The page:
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#CSK8 Podcast

#CSK8 Podcast

Author: Jared O'Leary

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Each episode of the #CSK8 Podcast explores research, experiences, or perspectives on computer science education with a focus on grades K-8.
74 Episodes
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In this episode I unpack Butler’s (1988) seminal publication titled “Performative acts and gender constitution: An essay in phenomenology and feminist theory,” which unpacks the notion that gender is a performative act that is socially and historically constructed.Click here for this episode’s show notes.
In this interview with Roger Mantie, we discuss the importance of leisure for self preservation, problematize the single focus of education for workforce readiness, discuss the importance of focusing on happiness and wellbeing, explore discourse in education and around leisure, and much more.Click here for this episode’s show notes.
In this episode I unpack Medel and Pournaghshband’s (2017) publication titled “Eliminating gender bias in computer science education materials,” which examines three examples of “how stereotypes about women can manifest themselves through class materials” (p. 411)Click here for this episode’s show notes.
In this interview with Vicky Sedgwick, we discuss Vicky’s journey into CS education, how Vicky’s pedagogy has changed in virtual environments, advice for designing learning experiences in CS, the importance of integrating CS in other subject areas, recommendations for improving equity and inclusion, building online communities in an age where people are questioning the value of social media, and much more.Click here for this episode’s show notes.
In this episode I unpack Denning’s (2017) publication titled “Remaining trouble spots with computational thinking: Addressing unresolved questions concerning computational thinking,” which answers three questions: what is computational thinking, how do we measure students’ computational abilities, and is computational thinking good for everyone?Click here for this episode’s show notes.
In this interview with Joanna Goode, we discuss corporate influence through neoliberal practices in CS education, reflecting on engaging all students in CS programs, considerations around equity and inclusion in CS education, layers of curriculum design and implementation, discussing and problematizing integration, influences of policy and administrative support (or the lack of) on CS education, Joanna’s experience with developing Exploring Computer Science, and much more.Click here for this episode’s show notes.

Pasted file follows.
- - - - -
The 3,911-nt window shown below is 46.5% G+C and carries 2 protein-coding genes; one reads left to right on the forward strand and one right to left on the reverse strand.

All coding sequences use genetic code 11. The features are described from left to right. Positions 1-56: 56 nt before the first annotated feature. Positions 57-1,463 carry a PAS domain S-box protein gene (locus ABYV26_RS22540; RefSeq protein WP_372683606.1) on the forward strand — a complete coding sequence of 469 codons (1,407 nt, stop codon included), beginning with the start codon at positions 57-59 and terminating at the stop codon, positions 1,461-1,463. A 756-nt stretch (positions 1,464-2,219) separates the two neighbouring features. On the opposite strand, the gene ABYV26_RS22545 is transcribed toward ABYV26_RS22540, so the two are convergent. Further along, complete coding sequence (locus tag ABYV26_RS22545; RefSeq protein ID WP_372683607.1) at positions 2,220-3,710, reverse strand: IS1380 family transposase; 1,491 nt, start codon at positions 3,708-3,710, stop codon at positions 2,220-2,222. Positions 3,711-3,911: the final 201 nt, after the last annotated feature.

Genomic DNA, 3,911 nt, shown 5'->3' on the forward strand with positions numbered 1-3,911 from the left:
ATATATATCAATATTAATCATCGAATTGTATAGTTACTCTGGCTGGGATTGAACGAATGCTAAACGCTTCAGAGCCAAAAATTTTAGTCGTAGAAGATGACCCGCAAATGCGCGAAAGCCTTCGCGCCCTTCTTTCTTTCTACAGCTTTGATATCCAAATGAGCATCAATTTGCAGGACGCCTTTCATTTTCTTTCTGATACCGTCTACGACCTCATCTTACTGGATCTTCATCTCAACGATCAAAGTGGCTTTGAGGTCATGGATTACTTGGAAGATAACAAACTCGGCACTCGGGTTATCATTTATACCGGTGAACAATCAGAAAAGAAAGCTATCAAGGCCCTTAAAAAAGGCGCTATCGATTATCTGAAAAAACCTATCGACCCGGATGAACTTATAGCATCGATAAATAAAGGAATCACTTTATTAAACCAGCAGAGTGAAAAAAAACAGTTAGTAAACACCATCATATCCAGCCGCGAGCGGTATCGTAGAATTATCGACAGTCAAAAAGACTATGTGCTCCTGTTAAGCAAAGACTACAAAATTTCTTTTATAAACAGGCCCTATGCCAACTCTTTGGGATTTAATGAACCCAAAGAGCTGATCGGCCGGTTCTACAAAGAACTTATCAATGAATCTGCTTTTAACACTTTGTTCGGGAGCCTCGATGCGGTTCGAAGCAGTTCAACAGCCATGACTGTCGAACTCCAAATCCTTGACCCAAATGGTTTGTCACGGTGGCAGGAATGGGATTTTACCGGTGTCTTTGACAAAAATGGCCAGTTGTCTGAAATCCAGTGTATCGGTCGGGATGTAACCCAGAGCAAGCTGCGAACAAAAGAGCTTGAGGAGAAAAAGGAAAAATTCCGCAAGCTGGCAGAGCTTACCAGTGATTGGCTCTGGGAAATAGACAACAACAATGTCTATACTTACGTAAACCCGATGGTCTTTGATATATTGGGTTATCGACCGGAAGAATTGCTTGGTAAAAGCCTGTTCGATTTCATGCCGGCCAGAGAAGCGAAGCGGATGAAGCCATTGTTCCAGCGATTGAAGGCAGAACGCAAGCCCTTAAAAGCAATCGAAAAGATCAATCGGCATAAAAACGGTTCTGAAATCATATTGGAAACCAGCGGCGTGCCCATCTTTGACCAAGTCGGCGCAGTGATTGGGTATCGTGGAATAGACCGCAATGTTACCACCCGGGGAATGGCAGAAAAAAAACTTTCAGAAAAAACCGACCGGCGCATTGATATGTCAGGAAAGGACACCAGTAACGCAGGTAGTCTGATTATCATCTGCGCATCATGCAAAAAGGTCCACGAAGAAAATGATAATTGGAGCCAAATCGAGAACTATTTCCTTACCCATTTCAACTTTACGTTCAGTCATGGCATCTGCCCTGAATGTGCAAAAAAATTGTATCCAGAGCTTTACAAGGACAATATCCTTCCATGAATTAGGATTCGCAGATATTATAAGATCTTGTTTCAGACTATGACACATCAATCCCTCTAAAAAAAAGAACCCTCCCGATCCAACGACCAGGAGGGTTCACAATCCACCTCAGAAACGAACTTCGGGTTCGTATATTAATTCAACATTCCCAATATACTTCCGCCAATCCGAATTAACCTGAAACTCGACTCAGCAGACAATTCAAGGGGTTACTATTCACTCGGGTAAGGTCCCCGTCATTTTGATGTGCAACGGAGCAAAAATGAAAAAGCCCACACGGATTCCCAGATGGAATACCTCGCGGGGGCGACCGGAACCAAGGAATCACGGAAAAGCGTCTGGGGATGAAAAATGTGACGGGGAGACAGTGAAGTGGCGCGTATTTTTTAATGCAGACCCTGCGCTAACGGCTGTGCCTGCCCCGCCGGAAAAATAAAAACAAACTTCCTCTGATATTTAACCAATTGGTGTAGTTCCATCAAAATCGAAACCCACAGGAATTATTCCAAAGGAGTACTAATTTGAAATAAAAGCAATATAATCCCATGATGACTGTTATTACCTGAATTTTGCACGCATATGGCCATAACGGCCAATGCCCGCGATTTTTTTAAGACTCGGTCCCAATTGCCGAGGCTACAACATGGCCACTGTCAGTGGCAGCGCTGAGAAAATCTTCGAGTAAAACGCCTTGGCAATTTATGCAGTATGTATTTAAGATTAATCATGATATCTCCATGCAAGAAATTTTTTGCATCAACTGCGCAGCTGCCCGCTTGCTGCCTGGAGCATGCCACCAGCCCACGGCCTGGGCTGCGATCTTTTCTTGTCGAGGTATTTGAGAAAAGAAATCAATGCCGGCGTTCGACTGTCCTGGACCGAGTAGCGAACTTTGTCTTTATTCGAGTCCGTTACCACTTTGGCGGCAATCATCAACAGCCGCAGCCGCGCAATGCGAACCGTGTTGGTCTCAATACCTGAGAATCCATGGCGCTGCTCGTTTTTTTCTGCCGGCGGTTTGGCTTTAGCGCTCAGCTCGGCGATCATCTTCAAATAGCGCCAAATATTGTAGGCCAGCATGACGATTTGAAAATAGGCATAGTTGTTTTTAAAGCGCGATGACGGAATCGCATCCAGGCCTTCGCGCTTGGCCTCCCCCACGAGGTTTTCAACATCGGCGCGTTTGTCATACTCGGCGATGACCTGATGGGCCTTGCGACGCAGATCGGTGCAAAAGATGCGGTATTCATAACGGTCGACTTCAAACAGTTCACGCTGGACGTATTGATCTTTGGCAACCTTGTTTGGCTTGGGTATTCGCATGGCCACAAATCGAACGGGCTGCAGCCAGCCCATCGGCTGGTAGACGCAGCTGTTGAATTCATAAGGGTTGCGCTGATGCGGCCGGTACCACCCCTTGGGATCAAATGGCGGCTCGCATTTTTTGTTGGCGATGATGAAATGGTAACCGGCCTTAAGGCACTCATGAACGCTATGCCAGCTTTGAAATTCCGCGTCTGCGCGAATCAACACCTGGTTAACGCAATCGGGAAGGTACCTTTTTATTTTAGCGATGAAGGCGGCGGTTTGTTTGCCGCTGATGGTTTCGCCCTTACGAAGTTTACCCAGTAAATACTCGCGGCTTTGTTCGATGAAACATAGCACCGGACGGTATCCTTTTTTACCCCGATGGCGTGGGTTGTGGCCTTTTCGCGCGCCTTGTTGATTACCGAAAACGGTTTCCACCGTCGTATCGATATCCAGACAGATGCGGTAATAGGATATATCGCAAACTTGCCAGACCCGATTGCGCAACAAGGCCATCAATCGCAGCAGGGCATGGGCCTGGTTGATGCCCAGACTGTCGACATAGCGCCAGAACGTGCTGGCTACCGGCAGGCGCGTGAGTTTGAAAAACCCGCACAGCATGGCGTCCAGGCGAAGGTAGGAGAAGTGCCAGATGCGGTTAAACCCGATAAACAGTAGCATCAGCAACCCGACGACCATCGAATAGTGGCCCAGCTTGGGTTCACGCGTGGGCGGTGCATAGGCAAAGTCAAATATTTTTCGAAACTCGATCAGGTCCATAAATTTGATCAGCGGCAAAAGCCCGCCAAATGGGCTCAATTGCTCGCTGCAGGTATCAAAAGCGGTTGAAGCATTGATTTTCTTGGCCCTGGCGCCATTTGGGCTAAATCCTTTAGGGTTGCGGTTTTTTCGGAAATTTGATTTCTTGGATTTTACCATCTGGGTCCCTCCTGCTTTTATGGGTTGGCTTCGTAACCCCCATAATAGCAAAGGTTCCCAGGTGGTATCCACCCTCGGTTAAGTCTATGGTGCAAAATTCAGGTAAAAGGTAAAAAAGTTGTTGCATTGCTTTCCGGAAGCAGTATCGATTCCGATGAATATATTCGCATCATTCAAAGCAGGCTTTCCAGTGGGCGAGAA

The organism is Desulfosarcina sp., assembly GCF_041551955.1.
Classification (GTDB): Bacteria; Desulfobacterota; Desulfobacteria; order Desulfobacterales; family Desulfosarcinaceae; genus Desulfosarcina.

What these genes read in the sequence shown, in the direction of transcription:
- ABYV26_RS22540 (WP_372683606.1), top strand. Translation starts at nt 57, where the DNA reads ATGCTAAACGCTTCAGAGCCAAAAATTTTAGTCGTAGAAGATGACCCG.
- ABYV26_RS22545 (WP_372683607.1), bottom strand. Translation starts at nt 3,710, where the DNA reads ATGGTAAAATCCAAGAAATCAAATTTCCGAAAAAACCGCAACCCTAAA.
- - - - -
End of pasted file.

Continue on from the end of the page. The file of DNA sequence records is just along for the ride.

In this episode I unpack Ericsson, Krampe, and Tesch-Römer’s (1993) publication titled “The role of deliberate practice in the acquisition of expert performance,” which debunks the notion of innate abilities within a domain and describes the role of deliberate practice in achieving expert performance.Click here for this episode’s show notes.
In this interview with Melissa Rasberry, we discuss making educational lemonade out of lemons, using technology to collaborate in virtual learning communities, how people are learning differently through online communities, CS for All Teachers, suggestions for using different social media platforms to connect with other educators, and much more.Click here for this episode’s show notes.
In this episode I unpack Trancred et al.’s (2020) publication titled “Understanding women modders using the serious leisure perspective,” which discusses a survey that investigated motivations for participating in modding practices among women.Click here for this episode’s show notes.
In this interview with Abby Funabiki, we discuss the differences between for-profit and nonprofit CS education organizations, the importance and ability for nonprofits to collaborate with others, CS as the new digital divide, how to get started with CS implementation with limited or no extra funding, suggestions and considerations for district-wide implementation, and much more.Click here for this episode’s show notes.
In this episode I unpack Regelski’s (2002) publication titled “On ‘methodolatry’ and music teaching as critical and reflective praxis,” which problematizes the lack of philosophy, theory, and professional praxis in music education. Although this article is published in a music education journal, I discuss potential implications for computer science educators.Click here for this episode’s show notes.